The purpose of the panel meetings is to discuss and make recommendations regarding the acceptability of taxpayers’ appraisals of works-of-art. If the Panel recommends rejection of a taxpayer’s appraisal, it may also recommend a different valuation, the securing of additional information or consultation with a specialist.
Beauty of art may be in the eye of the beholder, but the value is in the calculations of the appraiser. And when dealing with the IRS’s Art Advisory Panel, you’ll want to make sure those valuations are accepted.
A recent article on WealthManagement.com titled “Charitable Gifts of Artworks Part 2” follows on the heels of part 1 of the same article and gets into the nuts and bolts of art valuations. At the outset, it is valuable to know that the Panel exists, but it is essential that you know in advance how to plan for it.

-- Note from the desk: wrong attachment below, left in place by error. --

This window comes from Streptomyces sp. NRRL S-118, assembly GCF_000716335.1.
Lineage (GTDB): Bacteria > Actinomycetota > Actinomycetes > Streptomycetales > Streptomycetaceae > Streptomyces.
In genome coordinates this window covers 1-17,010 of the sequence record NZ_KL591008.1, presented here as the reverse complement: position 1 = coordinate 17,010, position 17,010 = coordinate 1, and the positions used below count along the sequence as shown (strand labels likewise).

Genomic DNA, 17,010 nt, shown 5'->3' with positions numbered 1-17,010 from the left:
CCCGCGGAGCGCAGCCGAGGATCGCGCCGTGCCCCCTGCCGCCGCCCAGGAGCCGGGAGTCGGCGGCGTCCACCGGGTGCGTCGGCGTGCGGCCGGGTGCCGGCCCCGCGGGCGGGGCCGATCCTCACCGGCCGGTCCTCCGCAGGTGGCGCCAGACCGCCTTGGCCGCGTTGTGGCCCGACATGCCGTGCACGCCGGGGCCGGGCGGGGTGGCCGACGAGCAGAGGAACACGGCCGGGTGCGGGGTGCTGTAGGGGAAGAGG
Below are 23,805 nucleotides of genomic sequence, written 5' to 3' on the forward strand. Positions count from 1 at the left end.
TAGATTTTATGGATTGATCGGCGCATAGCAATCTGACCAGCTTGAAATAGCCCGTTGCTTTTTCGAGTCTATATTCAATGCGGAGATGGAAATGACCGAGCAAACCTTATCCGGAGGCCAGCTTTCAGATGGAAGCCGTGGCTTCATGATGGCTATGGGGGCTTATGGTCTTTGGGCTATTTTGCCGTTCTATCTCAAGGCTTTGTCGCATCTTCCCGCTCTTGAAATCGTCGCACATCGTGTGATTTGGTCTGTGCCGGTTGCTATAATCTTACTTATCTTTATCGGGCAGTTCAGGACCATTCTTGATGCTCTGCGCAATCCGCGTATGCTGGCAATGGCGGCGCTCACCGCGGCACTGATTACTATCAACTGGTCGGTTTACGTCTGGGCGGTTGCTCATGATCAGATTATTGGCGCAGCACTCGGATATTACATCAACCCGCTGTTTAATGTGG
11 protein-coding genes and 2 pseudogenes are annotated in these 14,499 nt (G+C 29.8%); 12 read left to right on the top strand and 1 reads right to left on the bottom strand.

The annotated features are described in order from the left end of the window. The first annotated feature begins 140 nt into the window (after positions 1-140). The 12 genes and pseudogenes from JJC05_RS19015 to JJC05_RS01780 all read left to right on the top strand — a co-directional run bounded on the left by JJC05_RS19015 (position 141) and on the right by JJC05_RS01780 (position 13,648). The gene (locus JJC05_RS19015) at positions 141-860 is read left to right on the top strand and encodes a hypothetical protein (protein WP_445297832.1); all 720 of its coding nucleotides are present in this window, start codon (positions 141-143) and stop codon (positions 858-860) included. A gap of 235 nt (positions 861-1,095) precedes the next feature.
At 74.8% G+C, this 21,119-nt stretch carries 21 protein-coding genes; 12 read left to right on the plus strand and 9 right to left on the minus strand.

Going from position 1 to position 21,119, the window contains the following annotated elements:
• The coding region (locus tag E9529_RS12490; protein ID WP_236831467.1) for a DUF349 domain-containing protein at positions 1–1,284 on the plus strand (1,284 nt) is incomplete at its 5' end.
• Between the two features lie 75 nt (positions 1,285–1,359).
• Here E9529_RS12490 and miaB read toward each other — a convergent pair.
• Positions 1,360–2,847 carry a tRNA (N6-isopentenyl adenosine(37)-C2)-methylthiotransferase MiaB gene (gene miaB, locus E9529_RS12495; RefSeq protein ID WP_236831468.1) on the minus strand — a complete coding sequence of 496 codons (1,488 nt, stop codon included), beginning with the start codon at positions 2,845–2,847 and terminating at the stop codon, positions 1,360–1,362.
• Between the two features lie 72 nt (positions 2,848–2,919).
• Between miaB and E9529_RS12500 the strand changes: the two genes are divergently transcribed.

You see, since the value of anything is determined by the market for it (from gold to grain to stocks, and yes, art), you must prove the tax consequences to the IRS whenever you transfer ownership to any charity or other recipient.
Taxpayers by nature want a gift to charity to receive a higher value and a gift to a loved one to receive a lower value. The Art Advisory Panel is there to check your work, or the work of your appraiser, and be sure that the right taxes have been paid.
If you intend to give, whether to charity or others, then the Art Advisory Panel will need to be convinced of the value you set.
Reference: WealthManagement.com (August 26, 2013) “Charitable Gifts of Artworks Part 2”